You have been studying Chinese for a while and feel more and more confident when chatting with native speakers. One day, your Chinese friend tells you sadly, “My grandpa is very sick, and he is hospitalized.” At the first moment you hear the news, your brain starts to look for the appropriate words/sentences to express your sympathy.
If you were speaking English, you would say, “I am sorry to hear that.” However, can you directly translate this sentence into Chinese? 对不起听说这个？我很抱歉听说这个？Right, as you might imagine, we cannot do the direct English-to-Chinese translation in this case.
Now I am going to teach you how to properly express sympathy or condolences in Chinese.
Your colleague Lucy tells you that her dad is very sick and is hospitalized.
In Chinese, we do not usually say, “I am sorry to hear that” in this case. The more common way to show your care is to ask some detailed questions. For example:
Also, we like to offer our help by saying:
Even though you do not think Lucy will really need help, it is the thought that counts.
Your colleague, Xiao Wang, tells you that his dad passed away yesterday.
The first sentence that pops into your mind might be, “I am very sorry for your loss.” So you tell Xiao Wang, 我对你的失去很对不起. OK, Xiao Wang may still be able to understand what you are saying, however, this is not the authentic way Chinese people will express condolences. In this case, Chinese people usually say:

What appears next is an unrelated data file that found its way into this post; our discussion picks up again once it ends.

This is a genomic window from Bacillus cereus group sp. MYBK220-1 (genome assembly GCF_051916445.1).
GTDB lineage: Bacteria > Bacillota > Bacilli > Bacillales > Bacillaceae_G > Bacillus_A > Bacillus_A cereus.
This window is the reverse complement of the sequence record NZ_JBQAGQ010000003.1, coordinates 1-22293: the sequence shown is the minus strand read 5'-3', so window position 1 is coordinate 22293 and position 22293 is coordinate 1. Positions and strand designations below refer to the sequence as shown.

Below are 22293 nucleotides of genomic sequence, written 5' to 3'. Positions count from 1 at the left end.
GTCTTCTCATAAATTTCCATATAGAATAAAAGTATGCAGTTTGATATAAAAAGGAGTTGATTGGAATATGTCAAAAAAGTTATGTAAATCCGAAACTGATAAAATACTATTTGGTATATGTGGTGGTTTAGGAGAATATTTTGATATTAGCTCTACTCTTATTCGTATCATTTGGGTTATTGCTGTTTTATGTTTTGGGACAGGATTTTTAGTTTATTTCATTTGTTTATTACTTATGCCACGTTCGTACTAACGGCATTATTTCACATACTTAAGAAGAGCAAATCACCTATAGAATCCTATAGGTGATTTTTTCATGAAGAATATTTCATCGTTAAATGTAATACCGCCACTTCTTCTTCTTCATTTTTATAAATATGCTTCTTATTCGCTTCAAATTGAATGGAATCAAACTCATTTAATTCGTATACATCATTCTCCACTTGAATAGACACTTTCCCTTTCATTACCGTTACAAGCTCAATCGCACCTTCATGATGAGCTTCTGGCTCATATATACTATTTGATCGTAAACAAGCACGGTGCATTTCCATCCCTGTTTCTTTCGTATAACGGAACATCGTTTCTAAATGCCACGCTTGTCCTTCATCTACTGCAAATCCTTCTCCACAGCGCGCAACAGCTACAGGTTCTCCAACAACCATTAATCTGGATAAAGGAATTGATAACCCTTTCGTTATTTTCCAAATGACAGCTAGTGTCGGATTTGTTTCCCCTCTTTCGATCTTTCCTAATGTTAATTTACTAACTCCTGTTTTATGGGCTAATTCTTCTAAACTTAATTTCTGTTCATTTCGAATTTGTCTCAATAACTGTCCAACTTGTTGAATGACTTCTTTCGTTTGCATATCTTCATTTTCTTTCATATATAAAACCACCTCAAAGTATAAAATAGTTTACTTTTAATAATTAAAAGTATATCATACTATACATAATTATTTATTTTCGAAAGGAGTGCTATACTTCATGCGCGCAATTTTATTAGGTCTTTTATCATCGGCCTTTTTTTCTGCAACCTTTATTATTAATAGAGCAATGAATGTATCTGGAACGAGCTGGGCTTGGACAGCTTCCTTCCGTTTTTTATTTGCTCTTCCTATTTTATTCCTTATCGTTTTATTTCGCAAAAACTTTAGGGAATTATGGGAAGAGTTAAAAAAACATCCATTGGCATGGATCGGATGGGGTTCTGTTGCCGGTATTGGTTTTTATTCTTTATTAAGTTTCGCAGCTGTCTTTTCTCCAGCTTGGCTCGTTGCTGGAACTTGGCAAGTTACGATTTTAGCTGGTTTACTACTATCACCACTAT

Before writing this article, I also asked many Chinese friends of mine, and they said that they might not say anything immediately. They would gently pat Xiao Wang’s shoulder or arm to show their sympathy and then express their condolence verbally. If Xiao Wang tells you the bad news via email or text message, your answers can be more formal. You could say:
节哀顺变 is the most commonly used Chinese idiom to express condolences. Literally, it means that you should restrain your sadness and adjust to the change. Also, you could say:
If you express condolences in writing, you could write more formally:
In addition, please be sure that you use 去世/过世 (pass away) instead of 死 (die) when expressing condolences. In colloquial Chinese, people could also use
to inform you of somebody’s death. In Chinese, there are many different words to describe death. For example, an emperor’s death is usually called 驾崩 / 千秋, and an eminent monk’s death is called 圆寂 / 坐化.
In conclusion, the way Chinese people express sympathy and condolences may differ from English, but in both cultures, I believe coming across as sincere is always more important than what you say.